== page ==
CHR Stories Series Archive
Do you know that person in the community or your family who always has a smile, a joke or a laugh to share? I know her as Monica Vigil who is Nambe (Nam-Bay) Pueblo. A few miles north of Santa Fe, New Mexico, Monica has been serving her Nambe Pueblo community as a CHR for 10 years. In April 2009, I met Monica when we sat by each other at the Physical Activity Kit (PAK) Training in Albuquerque, New Mexico.
Like most CHRs, Monica speaks of the love she has for her people, community and job. “I know I'm providing a service to my community to help make it a safer healthier place for everyone to live. I try to make sure that I help everyone so I have a clear conscience and a good heart knowing I did my best for that individual. I like helping people especially the ones that like to help themselves.” said Monica.
Over lunch one day, Monica and I talked about her CHR program. Her commitment was evident immediately; you could hear the excitement in her voice. But as I listened to the exhaustive list of activities and services she provides, quickly the Johnny Cash song “I’ve been everywhere man” leaped to my mind; as she continued I couldn’t help but think the lyrics should be “I do everything man”.
Monica is involved in many aspects of the community she lives and works, like most of her peers across the nation. When I asked Monica about some of the services she provides, she told me she:
- measures and records heights and weights at the Head Start
- leads exercise classes at Head Start & Senior Center
- conducts vital sign screenings and provides health education to community members
- promotes exercise and physical fitness with Tribal staff
- provides home visits to monitor health, social, physical and emotional needs for elderly, disabled or sick, then locates resources to help those people. For some they may just need help with light house cleaning, cooking, menu planning or yard work.
- assists people with no other form of transportation to their doctor appointments, to pay utility bills or pick up groceries or commodities.
- serves as a patient advocate by scheduling and confirming appointments
- orders, picks up and delivers medications
- identifies health or safety hazards in and outside the home and recommends or seeks a solution to prevent injuries
- assist people in setting up living wills
- assists seniors on Vial of L.I.F.E
- coordinates and conducts rabies and spay/neuter clinics to prevent the spread of disease and injury
- communicates and coordinates with other departments and agencies to learn how to provide the best patient care services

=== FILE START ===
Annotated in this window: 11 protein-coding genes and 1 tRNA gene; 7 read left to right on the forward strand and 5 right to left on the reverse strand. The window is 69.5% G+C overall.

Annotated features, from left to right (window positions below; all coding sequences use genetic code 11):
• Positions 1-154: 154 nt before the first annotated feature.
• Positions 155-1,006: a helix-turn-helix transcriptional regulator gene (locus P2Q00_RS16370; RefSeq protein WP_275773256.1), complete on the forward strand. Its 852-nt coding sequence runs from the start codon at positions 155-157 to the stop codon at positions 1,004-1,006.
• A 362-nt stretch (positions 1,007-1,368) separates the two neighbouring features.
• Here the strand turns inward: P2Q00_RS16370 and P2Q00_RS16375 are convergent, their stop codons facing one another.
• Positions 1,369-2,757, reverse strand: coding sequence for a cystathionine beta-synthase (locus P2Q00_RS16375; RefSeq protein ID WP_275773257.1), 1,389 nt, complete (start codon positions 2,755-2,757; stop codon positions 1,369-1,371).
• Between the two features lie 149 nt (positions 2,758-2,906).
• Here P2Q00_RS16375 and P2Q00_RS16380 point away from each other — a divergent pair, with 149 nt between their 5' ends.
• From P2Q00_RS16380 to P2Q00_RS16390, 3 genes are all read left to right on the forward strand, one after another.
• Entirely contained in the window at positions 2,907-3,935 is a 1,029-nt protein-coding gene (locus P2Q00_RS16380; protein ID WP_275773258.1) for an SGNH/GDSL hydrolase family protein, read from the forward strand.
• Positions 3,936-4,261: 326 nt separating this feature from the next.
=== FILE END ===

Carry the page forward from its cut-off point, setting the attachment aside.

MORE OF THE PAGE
- teaches CPR and First Aid classes to all Tribal members
- inspects child passenger safety seats
- assists in writing grants for injury prevention community projects
- educates and promotes immunizations and vaccinations to community members, such as the HPV shots for girls ages 12-19.
- educates and promotes oral health by ensuring all Tribal members have tooth brushes, toothpaste and dental floss.
One thing I have learned in the past 17 years of working with CHRs is that they love what they do and they love people.
Monica first learned about the PAK at the national CHR conference in Las Vegas, NV in 2008. Instead of waiting for the PAK materials to be printed and available, she went back to her community and downloaded them off the IHS website. She immediately began to implement the Elder PAK in the Tribe’s Elder Program as well as during home visits with homebound elders. She said she could hardly wait for the training to get her hands on the entire packet.
On a personal note, Monica and her husband, Joe Vigil, have been together for 16 years. They have two children: - Deionna, their 13-year-old daughter; and Anthony, their 11- year-old son. Besides spending time with her family and friends, Monica loves to read, with the Twilight Series her favorite. She enjoys watching movies, especially love stories, such as Pride & Prejudice, Gone with the Wind, or West Side Story (she always cries). She labeled herself an organization freak admitting she likes it when everything has a place and is in it and labeled. When Monica’s kids graduate high school, her goal is to go back to school and become a nurse. She takes classes every other semester to “keep in the loop of school” but doesn’t want to miss out too much on her children’s childhood.
Our best wishes to Monica and to all our CHRs who work daily to bring a healthier life to their community members. Somehow we know with Monica’s energy and enthusiasm she’ll be successful in all her endeavors.